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Stop asking “how are you” if you are looking to have a meaningful conversation

Stop asking ‘how are you?’ Harvard researchers say this is what successful people do when making small talk says  Gary Burnison in a CNBC interview (CNBC.com) 

By asking inane questions like “how are you” or “what do you do” is a lost opportunity and meaningless exchange with zero connection.

So what are some tactics to help you to be perceived as a charismatic and interesting person?

Here are six tactics to having a meaningful conversation:

1. Use the A.C.T. trick

Starting with small talk is key 

  • A – Be authentic 
  • C – Connect – start with something you have in common 
  • T – Topic that will give a taste of you 

2. Be in the moment and observe your surroundings – do your homework 

Open your eyes before you open your mouth. 

Find something to focus on in your surroundings 

At an exhibition, ask what their favorite painting was.

Ask about someone’s hat, shoes or jewelry that they are wearing – it sometimes makes a statement about the person 

In a person’s office – ask about the piece of art on the wall, a quirky gadget or family picture on their desk,  There’s bound to be something that will spark small talk and help lead the conversation into unique follow-up questions.

“Open your eyes before you open your mouth.”

-Gary Burnison, CEO, Korn Ferry

Let’s say you’re talking to the CEO of a large, iconic company who is about to retire, and you noticed a row of empty boxes along the wall of the CEO’s office. You might start with the question,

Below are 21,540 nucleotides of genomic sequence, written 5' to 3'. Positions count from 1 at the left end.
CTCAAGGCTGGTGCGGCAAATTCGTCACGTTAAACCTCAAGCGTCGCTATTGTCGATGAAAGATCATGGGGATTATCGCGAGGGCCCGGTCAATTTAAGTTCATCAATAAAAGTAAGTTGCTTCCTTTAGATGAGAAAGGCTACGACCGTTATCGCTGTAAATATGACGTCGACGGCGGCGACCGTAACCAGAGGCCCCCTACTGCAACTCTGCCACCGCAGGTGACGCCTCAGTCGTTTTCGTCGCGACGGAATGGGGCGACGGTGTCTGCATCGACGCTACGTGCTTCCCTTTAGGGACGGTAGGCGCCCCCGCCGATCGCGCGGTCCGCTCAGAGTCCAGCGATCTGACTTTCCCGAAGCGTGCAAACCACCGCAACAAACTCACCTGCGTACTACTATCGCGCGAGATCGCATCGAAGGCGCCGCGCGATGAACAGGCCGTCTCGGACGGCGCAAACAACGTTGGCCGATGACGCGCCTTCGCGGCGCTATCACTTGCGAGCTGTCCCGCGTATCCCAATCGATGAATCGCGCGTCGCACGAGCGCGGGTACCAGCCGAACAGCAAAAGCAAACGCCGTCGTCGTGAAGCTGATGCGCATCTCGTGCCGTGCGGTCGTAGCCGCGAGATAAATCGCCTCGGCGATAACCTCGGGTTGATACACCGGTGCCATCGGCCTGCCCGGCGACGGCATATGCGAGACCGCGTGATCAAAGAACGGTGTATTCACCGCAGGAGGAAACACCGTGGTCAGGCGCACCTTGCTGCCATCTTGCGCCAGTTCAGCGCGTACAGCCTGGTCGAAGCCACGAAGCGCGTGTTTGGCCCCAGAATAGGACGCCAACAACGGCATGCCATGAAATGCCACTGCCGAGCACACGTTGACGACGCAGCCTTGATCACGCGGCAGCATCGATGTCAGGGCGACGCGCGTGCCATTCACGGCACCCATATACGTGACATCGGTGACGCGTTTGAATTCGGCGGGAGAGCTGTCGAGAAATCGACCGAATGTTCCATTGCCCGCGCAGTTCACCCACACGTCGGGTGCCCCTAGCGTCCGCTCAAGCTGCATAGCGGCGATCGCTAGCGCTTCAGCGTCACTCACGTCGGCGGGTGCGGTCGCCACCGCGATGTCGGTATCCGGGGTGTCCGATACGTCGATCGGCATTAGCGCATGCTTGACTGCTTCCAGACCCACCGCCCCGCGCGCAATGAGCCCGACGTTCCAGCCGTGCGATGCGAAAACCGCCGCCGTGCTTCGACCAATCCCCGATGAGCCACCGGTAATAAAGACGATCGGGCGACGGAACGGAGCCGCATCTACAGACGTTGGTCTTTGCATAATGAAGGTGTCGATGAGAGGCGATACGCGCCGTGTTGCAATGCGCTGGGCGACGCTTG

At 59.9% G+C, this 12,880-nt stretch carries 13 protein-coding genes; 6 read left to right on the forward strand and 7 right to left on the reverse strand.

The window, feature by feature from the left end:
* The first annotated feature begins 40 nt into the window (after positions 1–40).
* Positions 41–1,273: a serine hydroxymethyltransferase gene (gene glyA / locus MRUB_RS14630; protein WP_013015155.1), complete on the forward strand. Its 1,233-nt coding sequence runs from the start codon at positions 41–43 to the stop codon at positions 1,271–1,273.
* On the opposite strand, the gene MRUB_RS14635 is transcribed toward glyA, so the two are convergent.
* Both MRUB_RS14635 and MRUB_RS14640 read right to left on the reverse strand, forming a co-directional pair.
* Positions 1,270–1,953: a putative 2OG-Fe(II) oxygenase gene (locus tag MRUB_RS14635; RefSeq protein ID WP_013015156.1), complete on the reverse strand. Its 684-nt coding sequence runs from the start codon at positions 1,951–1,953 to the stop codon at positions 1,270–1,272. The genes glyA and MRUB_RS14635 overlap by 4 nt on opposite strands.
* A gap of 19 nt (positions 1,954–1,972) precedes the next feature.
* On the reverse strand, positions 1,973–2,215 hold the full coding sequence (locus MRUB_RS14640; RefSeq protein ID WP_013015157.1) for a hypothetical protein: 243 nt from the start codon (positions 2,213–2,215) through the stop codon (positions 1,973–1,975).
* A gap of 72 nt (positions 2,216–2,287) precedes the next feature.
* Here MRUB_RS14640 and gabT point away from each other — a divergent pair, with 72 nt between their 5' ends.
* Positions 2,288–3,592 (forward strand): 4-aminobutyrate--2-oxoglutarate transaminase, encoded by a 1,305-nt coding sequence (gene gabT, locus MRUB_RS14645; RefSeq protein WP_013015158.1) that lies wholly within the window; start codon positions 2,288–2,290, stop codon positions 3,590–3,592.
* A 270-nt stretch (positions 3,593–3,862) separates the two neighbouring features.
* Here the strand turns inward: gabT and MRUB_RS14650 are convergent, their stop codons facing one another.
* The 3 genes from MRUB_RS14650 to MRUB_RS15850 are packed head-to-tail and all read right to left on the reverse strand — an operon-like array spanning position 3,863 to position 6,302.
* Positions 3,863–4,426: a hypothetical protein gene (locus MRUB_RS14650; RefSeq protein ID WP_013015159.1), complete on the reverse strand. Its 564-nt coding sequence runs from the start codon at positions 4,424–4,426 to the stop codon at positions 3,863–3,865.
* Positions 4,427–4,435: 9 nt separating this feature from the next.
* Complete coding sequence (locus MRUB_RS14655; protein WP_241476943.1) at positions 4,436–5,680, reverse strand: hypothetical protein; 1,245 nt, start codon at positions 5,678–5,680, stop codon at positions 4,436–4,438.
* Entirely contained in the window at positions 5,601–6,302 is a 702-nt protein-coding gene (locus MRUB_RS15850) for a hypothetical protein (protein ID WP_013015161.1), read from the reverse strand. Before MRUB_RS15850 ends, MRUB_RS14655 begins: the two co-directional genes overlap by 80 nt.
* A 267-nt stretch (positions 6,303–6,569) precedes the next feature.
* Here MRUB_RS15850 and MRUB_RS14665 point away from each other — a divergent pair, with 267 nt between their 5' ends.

“How hard is it for you to leave this job?” 

When going to a forum, do your research on the people in the room and find out their passions 

This will lead to a much deeper and more emotionally revealing discussion, and it never would’ve happened had you not noticed those boxes.

3. Share some news (that actually happened)

At our BBG forums, we go around the room and ask each person to say one interesting thing that recently happened in their lives. 

If you have “news,” share it: “my baby had a baby” or “My baby took her first step!” 

If you are meeting someone – share something meaningful that happened to you .

People actually do want to know more about others, especially if they both work at the same company.

As a result of that momentary sharing, you’ve allowed everyone to feel more personally and genuinely connected with each other.

The key is to be genuine

4. It’s not just what you say

No matter what or how much you say, your tone of voice, facial expression and eye contact will broadcast so much more.

In person, look at the other person when you speak, not at the conference table or the wall. 

On the phone, smile — it will make your voice sound warmer. 

It’s not just what you say, but how you say it, that will help others connect with you.

5. Listen 

People love to talk about themselves, so be a great listener

Ask leading questions – and LISTEN 

Be present during the conversation.

Focus on the other person 

Show that you care 

Ask leading questions 

  • Listen 2 ears one mouth 
  • In the moment /interesting
  • Small talk – have something interesting to say that’s relevant and engaging 
  • Trust 
  • Empathy – put yourself in the other person’s shoes 
  • Names – remember persons name – make them feel they are important 

6. Make proper introductions 

Introduce people with ease, making them feel important.

Be sure to remember names 

In addition to announcing names, offer a piece of information about each person, or a shared interest, thereby facilitating a conversation. 

Posted on March 9, 2019

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